It is a great stroke, to turn Eliot’s mysterious third person into the adulterous lover who has created a triangle which will now be collapsed back so that it will be Jamie who is to become the third person, left behind. A true stroke, too, not only in that The Waste Land is (among other things) a poem of marriage misery, but also in that it is a masterpiece of allusion, including the uncrystallised allusiveness at this very point, with Eliot not altogether sure who is the other one to whom he is indebted for this evocation of another one: ‘The following lines were stimulated by the account of one of the Antarctic expeditions (I forget which, but I think one of Shackleton’s): it was related that the party of explorers, at the extremity of their strength, had the constant delusion that there was one more member than could actually be counted.’ From one point of view, the third person is the poet Eliot himself, who provides Jamie with the painful solace of these lines, with their companionship in grief and loss. Again, given the hideous amputation at the novel’s climax, the novel might be seen as a nightmarish perversion of Eliot’s italicised words: one more member.
Allusion plays throughout the novel, with cunning and versatility. Not only does it embody a great variety of inheritances – guilt, disease, talent, money, physiognomy, property – it also allows James Clarence Mangan’s work to figure in the book with a substantial solidity and yet with an acknowledged insubstantiality. What is so right about the choice of the poet James Clarence Mangan is exactly that you can be happy neither simply to grant him, nor simply to withhold from him, the name of poet. Lines of his keep recurring:
O, the Erne shall run red,
With redundance of blood …
Are they any good or not? Jamie Mangan, goaded by praise of his forbear which comes from lips which he loathes, lips of Mangan’s kin and his, is driven in the end to total rejection:
Oh, for God’s sake, you stupid old fool, who in hell do you think Mangan was? Nobody ever heard of him, outside of a few English professors and the people who live here on this godforsaken island. Mangan’s not a world poet. He never was, He’s dead, buried, and forgotten. Second-rate, rhyming jingler, doing translations from languages he didn’t understand, dull, and pathetic, just like the crap you showed me today.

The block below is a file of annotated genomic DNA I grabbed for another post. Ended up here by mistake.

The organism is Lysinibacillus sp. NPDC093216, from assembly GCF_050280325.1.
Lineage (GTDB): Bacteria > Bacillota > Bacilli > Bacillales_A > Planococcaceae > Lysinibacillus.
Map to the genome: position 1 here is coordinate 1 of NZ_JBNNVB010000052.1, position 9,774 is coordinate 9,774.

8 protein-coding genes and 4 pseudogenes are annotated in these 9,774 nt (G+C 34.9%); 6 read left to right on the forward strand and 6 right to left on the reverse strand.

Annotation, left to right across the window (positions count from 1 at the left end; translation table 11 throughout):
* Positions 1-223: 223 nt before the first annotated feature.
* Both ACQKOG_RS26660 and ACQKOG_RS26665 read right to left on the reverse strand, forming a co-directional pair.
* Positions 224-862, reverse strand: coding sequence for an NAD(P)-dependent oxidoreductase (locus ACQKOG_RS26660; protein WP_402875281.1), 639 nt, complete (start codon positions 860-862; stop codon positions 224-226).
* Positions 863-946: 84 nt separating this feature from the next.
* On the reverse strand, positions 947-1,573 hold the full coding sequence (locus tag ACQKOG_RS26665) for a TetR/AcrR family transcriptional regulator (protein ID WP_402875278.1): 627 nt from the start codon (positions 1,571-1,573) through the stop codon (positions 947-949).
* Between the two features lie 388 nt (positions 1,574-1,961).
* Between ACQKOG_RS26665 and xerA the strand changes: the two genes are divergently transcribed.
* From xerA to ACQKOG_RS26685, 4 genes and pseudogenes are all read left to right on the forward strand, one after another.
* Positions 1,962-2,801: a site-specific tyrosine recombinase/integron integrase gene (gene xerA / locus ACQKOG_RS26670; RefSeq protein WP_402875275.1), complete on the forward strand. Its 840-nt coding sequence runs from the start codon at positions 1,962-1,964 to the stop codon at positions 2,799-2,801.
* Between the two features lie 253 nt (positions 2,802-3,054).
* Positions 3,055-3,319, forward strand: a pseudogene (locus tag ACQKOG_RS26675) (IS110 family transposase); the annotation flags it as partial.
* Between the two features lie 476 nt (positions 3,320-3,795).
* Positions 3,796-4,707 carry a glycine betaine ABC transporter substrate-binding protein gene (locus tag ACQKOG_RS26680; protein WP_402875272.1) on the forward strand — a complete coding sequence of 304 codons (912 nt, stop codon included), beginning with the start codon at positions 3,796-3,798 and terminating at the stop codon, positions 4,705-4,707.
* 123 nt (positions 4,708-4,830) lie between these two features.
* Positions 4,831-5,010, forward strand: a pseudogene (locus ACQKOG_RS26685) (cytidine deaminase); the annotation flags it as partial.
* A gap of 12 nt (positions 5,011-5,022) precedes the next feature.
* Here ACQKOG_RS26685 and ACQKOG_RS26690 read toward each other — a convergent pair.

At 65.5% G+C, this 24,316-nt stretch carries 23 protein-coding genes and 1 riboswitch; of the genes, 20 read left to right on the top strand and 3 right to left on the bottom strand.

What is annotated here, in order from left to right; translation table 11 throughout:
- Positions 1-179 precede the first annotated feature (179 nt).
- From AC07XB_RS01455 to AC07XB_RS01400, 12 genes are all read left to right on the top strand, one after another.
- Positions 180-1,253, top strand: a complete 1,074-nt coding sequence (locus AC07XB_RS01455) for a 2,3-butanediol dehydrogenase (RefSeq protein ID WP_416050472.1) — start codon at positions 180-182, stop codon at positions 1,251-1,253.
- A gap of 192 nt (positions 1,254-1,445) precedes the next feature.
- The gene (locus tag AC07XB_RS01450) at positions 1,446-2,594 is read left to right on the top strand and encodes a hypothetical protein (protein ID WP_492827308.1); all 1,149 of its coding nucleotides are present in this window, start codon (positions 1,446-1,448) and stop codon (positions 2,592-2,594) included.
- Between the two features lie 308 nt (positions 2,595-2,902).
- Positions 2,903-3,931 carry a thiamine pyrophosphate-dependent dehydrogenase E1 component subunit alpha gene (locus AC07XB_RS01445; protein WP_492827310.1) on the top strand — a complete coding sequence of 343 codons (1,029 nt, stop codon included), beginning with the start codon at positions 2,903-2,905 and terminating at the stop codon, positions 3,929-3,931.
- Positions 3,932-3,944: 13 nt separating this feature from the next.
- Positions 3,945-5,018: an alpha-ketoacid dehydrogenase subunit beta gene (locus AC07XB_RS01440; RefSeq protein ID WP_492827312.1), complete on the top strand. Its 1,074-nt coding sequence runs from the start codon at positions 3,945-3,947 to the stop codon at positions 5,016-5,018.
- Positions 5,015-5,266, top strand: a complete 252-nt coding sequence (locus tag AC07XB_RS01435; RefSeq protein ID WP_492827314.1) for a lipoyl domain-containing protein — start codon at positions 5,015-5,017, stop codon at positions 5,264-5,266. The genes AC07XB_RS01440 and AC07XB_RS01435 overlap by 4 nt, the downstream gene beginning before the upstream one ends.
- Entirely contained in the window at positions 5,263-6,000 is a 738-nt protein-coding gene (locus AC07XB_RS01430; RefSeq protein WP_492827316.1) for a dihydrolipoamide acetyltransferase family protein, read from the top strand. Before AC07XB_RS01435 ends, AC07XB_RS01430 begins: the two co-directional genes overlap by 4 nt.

But the book doesn’t endorse the judgment. Not only was there, as it happens, a last-minute revision to the last page of this novel’s proof-copy, so that ‘the bad poetry, the bad blood’ became, with studied abstinence from conclusive judgment, ‘the poetry, the wild blood’, but James Clarence Mangan’s poetry remains memorably bizarre and hauntingly apposite:
Would give me life and soul anew,
A second life, a soul anew …
My royal privilege of protection,
I leave to the son of my best affection.
T.S. Eliot is by no means the only poet to haunt the book and the consciousness of Jamie, but it is his art which walks beside all of the art called up, whether actual, like James Clarence Mangan’s, or imagined, like that of other Mangans.
Mangan, James Clarence (1803-49), Irish poet and attorney’s clerk, whose life was a tragedy of hapless love, poverty and intemperance, till his death in a Dublin hospital. There is fine quality in his original verse, as well as in his translations from old Irish and German.
The entry in Chambers’ Biographical Dictionary is as recent as 1974, and yet how right of it to speak with that touch of archaic falsity about a true suffering, as ‘hapless love’. Mangan himself, in ‘The Nameless One’, was happy to tell of his miseries:
Till, spent with toil, dreeing death for others,
And some whose hands should have wrought for him;
(If children live not for sires and mothers),
His mind grew dim.
And he fell far through that pit abysmal,
The gulf and grave of Maginn and Burns,
And pawned his soul for the devil’s dismal
Stock of returns.
Abysmal, yes, and dismal; the rhyme has something of the demented unignorability of Tennyson’s rhyme of ‘abysm’ with ‘Zolaism’.
The first page of the introduction to John Montague’s Faber Book of Irish Verse moves at once from saying that ‘the true condition of Irish poetry in the 19th century’ is ‘mutilation’, to ‘Loss is Mangan’s only theme,’ this sentence then speaking of castration in a way which is grimly germane to Brian Moore’s novel. But there is another shadowy name which looms unnamedly large in the book, that of the bland charmer who had all the graces which were denied to the poète maudit who yet perhaps was man enough for damnation:
Oft in the stilly night,
Ere slumber’s chain has bound me …
The lithe and lying Kathleen sings all of this, with great beauty, at a very important moment of the book. Moore’s lines are alive as part of the Moore inheritance.